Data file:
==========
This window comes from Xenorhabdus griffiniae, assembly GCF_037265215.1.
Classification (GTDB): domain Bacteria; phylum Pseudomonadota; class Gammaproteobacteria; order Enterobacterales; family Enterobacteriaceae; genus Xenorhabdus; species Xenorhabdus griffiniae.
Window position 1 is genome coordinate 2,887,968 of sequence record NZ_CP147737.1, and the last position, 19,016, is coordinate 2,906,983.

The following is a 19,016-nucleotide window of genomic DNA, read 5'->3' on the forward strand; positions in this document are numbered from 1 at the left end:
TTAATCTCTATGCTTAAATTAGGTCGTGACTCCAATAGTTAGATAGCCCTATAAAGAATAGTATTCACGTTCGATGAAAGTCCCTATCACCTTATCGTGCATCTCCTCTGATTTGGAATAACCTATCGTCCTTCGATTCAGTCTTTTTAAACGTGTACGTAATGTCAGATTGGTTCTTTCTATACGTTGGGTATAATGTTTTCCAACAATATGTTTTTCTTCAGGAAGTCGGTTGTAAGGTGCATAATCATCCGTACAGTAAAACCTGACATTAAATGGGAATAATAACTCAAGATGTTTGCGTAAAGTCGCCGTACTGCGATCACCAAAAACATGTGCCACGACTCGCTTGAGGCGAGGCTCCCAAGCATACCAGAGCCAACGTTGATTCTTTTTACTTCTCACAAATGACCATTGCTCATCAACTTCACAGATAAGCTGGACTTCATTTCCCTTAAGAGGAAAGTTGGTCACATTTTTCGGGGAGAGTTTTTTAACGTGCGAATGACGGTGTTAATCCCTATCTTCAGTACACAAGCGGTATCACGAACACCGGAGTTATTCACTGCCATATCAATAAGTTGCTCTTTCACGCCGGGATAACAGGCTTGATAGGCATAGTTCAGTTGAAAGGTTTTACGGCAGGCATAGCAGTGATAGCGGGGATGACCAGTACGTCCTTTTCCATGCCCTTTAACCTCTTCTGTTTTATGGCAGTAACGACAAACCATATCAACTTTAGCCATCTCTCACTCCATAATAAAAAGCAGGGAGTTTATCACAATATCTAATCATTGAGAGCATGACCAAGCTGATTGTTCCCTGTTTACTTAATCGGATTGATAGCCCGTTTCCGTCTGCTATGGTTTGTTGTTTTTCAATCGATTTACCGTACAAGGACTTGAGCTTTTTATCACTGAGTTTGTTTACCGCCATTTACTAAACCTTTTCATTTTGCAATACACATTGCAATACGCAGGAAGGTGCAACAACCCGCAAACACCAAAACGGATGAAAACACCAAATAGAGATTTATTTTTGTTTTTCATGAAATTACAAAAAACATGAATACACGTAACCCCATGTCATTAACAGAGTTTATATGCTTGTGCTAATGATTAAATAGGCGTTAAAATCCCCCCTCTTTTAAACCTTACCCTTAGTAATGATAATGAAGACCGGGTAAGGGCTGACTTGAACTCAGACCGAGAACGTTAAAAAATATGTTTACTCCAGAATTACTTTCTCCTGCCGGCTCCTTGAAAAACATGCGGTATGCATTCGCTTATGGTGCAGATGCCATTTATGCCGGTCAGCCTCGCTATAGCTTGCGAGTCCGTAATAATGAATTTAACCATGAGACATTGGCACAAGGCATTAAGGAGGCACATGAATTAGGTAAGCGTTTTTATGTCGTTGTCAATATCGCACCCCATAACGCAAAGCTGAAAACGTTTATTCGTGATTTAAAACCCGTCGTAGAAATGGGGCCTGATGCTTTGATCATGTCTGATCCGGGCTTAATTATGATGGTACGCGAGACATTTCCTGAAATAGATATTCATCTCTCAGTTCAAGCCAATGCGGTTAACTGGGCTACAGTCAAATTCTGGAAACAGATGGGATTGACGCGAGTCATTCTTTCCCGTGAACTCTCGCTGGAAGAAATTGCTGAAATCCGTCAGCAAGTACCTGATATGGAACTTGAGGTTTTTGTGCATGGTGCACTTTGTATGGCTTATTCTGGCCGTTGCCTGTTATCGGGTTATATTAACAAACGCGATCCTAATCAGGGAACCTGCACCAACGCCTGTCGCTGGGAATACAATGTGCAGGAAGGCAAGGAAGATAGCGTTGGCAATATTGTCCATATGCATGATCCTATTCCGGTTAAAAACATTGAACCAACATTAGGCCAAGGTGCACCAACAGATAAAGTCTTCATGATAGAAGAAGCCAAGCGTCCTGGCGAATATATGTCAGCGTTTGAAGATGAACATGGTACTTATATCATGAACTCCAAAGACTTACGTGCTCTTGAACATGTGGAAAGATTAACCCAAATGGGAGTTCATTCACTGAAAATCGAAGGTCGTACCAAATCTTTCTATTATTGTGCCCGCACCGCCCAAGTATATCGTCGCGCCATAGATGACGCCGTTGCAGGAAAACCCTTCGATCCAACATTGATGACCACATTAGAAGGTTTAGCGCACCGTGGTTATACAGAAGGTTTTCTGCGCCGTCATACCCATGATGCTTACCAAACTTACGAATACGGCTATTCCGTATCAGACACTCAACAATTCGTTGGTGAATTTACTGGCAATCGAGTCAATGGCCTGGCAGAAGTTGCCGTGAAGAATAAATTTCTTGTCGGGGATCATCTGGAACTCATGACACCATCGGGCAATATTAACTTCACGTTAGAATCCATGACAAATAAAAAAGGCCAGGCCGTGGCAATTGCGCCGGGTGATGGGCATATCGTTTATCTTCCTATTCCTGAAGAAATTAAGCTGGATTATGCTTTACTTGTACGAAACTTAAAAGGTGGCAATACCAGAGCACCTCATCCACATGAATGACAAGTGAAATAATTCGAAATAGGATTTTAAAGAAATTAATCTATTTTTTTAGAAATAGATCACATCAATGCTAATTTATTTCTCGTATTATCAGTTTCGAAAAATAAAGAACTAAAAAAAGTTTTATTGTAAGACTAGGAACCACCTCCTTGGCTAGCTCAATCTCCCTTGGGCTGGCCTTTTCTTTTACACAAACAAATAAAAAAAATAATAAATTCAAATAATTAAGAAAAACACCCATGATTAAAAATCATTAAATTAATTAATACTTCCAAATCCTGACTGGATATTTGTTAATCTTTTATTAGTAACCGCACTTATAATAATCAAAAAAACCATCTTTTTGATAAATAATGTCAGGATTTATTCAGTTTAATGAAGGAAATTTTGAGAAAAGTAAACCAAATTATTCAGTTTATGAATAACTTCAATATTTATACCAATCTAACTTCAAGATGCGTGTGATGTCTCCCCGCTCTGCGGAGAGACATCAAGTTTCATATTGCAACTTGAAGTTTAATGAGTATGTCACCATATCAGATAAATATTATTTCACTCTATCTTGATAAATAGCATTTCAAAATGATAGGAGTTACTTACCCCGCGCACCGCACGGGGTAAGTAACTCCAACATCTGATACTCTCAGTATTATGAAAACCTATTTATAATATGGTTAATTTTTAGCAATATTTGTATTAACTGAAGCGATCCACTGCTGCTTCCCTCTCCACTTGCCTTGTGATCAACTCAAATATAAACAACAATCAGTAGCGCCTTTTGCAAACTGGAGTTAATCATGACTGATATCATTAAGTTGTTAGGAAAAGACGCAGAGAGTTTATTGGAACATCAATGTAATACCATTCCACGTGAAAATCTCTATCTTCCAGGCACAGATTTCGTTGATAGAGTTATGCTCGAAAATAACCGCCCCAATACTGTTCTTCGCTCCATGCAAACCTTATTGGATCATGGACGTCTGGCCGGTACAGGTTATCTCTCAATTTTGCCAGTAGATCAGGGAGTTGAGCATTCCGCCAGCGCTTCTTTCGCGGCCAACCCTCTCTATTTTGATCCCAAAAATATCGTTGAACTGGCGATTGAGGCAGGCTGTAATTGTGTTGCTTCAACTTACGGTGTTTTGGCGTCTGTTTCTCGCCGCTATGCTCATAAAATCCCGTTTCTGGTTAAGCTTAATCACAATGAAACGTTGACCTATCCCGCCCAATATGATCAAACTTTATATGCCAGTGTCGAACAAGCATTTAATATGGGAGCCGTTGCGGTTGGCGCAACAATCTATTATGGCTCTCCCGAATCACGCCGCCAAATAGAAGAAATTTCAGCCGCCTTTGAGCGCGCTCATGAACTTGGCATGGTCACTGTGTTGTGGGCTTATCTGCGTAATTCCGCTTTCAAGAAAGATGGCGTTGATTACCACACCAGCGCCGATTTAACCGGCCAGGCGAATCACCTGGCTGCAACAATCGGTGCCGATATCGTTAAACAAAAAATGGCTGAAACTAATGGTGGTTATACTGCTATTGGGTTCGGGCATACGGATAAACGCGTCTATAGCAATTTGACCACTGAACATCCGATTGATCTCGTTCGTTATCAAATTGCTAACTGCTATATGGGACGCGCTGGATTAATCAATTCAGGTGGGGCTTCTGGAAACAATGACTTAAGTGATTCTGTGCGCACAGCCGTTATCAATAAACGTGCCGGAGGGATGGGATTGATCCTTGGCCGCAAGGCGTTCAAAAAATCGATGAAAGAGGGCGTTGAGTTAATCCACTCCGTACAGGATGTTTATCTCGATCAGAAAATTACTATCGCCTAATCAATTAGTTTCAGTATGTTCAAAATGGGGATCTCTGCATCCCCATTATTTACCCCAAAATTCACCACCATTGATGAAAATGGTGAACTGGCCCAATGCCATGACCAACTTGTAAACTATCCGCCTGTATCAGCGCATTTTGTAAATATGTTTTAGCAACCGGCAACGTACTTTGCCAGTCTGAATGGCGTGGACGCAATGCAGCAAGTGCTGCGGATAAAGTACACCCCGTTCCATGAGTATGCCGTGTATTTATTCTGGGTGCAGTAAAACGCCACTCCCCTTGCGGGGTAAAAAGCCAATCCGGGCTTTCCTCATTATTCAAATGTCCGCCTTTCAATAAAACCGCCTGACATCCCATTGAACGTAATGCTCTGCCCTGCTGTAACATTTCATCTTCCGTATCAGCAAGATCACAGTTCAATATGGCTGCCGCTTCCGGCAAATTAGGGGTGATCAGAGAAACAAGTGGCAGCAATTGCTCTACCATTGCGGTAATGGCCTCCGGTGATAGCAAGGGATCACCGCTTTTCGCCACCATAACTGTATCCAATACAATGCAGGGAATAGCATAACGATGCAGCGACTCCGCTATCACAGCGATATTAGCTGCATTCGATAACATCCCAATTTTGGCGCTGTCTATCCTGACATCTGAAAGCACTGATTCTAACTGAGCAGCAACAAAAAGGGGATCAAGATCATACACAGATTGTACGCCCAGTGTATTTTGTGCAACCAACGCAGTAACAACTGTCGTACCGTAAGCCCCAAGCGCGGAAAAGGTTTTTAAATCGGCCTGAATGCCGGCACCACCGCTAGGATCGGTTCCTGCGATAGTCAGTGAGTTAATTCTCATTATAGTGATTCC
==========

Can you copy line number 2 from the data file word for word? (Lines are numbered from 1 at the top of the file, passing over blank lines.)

Classification (GTDB): domain Bacteria; phylum Pseudomonadota; class Gammaproteobacteria; order Enterobacterales; family Enterobacteriaceae; genus Xenorhabdus; species Xenorhabdus griffiniae.